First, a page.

Sessions will include state-of-the-science discussions, cooking demonstrations, dialogue about food and society and practical recommendations for clinical care.
The conference is designed for physicians, nurses, pharmacists, registered dietitians, certified clinical nutritionists, naturopaths, chiropractors and other professionals who make nutritional recommendations as part of their clinical practice.
The course is sponsored by the UA College of Medicine, Program in Integrative Medicine, and The Richard and Hinda Rosenthal Center for Complementary and Alternative Medicine, Columbia University, College of Physicians and Surgeons, in conjunction with the UA College of Nursing and the UA College of Pharmacy. The conference is supported by generous donations from Spectrum Organics, Douglas Laboratories, Earthbound Farms, Nordic Naturals, and Whole Foods Market.
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POSTED: 4:43 PM EST February 5, 2004
The following Healthcast report by Channel 4 Action News medical editor Marilyn Brooks first aired Feb. 5, 2004, on Action News at 5 p.m.
Millions of people are spending billions of dollars a year on alternative medicines, many of which have never been tested or proven to work.
Dr. Stephen Straus, director, National Center for Complementary and Alternative Medicine at the National Institutes of Health: "Should it be studied at all, and how it should be studied? In the context of thinking about how to do research, the question is, 'What constitutes ethical research in complementary medicine?'"
Straus and his colleagues have just written a special report addressing those very questions.
Straus: "It's our responsibility to be creative as we are in conventional medicine to constantly use the very most stringent scientific tools that can be brought to bear on any single question."
The money is there. Congress appropriated $117 million for alternative medicine research this year.
The question is how to put unconventional procedures through conventional testing.
Straus: "I would doubt that two chiropractors do their spinal manipulation exactly the same. Of course, that is true in psychotherapy and surgical techniques."
Finding study volunteers may also be an issue.
Straus: "There are invidividuals who will not want to participate in a study with herbal medicine. They will want to get cancer chemotherapy."
Many alternative therapies claim to work, but there is no proof. Straus wants to put these practices through the best testing available, so the public can reap the benefits of those that pass.
Straus says that if clinical medicine ignores complementary and alternative practices, they risk denying patients potentially good therapies in the future.
Copyright 2004 by ThePittsburghChannel.
Thursday, February 5, 2004 Posted: 1:19 PM EST (1819 GMT)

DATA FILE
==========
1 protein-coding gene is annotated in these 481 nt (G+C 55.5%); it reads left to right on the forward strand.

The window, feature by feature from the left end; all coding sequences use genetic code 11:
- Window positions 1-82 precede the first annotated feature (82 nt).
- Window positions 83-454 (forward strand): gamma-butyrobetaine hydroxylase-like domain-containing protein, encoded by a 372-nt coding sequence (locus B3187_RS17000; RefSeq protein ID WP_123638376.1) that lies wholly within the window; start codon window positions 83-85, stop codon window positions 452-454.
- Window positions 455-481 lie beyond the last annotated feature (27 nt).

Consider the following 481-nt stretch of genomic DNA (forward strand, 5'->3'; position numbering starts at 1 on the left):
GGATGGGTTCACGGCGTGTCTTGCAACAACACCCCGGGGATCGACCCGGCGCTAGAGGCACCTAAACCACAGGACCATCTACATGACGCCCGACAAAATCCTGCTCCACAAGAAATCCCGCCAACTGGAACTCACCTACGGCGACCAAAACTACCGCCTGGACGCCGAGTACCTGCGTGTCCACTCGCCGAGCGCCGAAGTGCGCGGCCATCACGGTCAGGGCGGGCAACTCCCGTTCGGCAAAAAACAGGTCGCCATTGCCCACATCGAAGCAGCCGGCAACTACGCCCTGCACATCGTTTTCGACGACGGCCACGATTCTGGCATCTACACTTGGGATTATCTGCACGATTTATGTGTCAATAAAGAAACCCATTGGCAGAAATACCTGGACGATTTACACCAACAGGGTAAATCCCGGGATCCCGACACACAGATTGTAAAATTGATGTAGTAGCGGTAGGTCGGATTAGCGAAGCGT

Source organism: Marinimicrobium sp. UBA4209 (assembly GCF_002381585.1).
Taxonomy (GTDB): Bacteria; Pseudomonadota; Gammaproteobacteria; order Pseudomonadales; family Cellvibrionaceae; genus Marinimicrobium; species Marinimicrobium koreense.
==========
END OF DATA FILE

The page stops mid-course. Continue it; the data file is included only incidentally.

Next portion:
ATLANTA, Georgia (AP) -- Georgia's school superintendent Thursday dropped plans to remove the word "evolution" from the state's high school science curriculum.
"I will recommend to the teacher teams that the word 'evolution' be put back in the curriculum," Kathy Cox said in a statement.
Cox said she originally wanted to replace "evolution" with the phrase "biological changes over time" to avoid controversy.
"Instead, a greater controversy ensued," she said.
The proposal drew widespread criticism. Former President Carter said it exposed the state to nationwide ridicule.
The proposed change was included in more than 800 pages of draft revisions to the curriculum posted last month on the Department of Education's Web site. The changes are scheduled to go before the state Board of Education for a vote in May.
"It was the right thing to do," said Gov. Sonny Perdue, a Republican, who had said he thought Cox should drop the proposed change. "As public officials, we don't have the luxury of thinking out loud; I believe that's what she was doing."
House Education Committee Chairman Bob Holmes, a Democrat from Atlanta, said Cox had little choice considering the widespread criticism the plan received.
"I'm glad she was responsive to the outcry, both by scientists and other political leaders who felt this was something completely unneccessary," Holmes said.
Some religious conservatives applauded Cox's proposal as a step toward teaching creationism in schools, while others said it changed little, since the concept of evolution would still be taught.
Cox, a Republican elected in 2002, repeatedly referred to evolution as a negative buzzword and said the ban was proposed, in part, to alleviate pressure on teachers in socially conservative areas where parents object to its teaching.
Under her proposal, the concept of evolution would have still been taught, but the word would not be used in the classroom. The proposal would not have required schools to buy new textbooks omitting the word evolution and would not have prevented teachers from using the word in class.
Copyright 2004 The Associated Press.
A Times Editorial